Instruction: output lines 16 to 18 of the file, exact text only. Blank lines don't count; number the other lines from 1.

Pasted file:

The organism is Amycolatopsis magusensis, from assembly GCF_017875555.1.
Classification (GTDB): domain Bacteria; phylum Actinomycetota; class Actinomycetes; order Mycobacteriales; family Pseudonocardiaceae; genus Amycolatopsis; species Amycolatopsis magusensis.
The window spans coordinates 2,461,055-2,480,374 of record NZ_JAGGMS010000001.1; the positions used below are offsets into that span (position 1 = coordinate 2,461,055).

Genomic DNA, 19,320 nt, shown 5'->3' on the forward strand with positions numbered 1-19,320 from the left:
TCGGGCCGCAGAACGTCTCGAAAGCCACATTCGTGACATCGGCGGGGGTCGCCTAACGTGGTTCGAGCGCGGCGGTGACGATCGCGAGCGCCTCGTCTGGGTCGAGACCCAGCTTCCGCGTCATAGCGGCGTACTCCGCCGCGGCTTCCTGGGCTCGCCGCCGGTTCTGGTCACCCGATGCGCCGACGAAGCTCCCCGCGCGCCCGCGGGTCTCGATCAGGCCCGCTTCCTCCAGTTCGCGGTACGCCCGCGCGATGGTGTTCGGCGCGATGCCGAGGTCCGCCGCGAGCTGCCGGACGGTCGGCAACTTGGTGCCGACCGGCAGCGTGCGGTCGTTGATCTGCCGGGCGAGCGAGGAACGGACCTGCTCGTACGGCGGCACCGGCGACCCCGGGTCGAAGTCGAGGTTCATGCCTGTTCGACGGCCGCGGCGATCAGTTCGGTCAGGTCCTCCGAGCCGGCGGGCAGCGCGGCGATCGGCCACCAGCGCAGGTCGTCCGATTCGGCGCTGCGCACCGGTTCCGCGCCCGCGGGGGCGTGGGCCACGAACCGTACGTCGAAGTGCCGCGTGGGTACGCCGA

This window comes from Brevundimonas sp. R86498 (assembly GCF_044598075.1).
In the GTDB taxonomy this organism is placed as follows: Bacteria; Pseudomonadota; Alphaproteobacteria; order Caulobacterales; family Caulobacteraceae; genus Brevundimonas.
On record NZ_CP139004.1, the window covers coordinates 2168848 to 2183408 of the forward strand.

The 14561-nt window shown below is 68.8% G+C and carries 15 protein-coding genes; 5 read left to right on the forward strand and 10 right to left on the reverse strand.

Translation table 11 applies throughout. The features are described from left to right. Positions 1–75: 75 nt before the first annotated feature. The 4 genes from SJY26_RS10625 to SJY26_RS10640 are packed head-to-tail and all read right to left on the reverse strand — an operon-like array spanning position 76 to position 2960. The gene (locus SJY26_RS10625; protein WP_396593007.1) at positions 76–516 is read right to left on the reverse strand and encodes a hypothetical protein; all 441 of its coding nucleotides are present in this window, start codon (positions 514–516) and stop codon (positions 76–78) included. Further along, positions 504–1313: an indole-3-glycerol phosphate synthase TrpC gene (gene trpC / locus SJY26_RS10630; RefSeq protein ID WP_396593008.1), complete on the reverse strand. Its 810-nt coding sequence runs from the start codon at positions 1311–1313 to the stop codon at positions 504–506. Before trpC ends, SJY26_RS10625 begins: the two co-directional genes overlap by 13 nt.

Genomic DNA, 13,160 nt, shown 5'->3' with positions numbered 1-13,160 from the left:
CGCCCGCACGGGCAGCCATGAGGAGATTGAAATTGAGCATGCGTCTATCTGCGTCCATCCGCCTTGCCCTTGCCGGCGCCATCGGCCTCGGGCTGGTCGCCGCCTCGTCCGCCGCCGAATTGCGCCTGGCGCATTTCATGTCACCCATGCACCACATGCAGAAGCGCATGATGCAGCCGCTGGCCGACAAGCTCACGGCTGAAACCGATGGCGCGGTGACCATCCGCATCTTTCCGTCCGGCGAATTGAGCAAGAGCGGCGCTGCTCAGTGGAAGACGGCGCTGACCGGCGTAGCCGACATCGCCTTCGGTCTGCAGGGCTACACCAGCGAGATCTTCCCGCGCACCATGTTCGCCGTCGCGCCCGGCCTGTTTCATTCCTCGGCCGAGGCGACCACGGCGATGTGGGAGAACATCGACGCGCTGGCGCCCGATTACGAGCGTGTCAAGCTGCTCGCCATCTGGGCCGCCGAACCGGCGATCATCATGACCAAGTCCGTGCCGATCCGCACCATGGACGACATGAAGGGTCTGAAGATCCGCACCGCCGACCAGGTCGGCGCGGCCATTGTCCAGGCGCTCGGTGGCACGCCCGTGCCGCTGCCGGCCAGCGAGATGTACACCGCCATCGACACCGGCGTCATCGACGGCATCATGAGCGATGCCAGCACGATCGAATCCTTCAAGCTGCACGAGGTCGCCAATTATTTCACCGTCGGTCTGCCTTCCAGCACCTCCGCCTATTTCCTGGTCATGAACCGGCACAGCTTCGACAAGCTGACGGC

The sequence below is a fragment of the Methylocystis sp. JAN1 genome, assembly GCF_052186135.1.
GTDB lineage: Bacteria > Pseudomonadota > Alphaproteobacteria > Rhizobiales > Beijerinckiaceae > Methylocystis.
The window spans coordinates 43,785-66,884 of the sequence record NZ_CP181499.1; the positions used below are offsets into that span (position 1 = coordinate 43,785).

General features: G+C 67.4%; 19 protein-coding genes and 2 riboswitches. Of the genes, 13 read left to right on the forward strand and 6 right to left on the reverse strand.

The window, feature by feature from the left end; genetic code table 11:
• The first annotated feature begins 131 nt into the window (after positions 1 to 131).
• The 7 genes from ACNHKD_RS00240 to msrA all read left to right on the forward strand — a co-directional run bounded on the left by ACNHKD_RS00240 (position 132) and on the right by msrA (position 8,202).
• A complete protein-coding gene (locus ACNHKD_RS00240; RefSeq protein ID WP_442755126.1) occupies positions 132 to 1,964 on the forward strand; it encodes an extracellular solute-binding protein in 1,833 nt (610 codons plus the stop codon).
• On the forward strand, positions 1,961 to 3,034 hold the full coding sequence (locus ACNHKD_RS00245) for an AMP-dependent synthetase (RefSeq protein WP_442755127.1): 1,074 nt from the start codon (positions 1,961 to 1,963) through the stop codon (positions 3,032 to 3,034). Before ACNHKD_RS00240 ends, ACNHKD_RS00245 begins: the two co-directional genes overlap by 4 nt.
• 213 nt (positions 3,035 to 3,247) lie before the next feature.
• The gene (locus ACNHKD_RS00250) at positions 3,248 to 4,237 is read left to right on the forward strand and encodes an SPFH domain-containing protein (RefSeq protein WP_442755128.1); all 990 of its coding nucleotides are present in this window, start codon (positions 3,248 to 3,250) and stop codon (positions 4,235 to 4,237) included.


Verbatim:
General features: G+C 67.4%; 19 protein-coding genes and 2 riboswitches. Of the genes, 13 read left to right on the forward strand and 6 right to left on the reverse strand.

The window, feature by feature from the left end; genetic code table 11:
• The first annotated feature begins 131 nt into the window (after positions 1 to 131).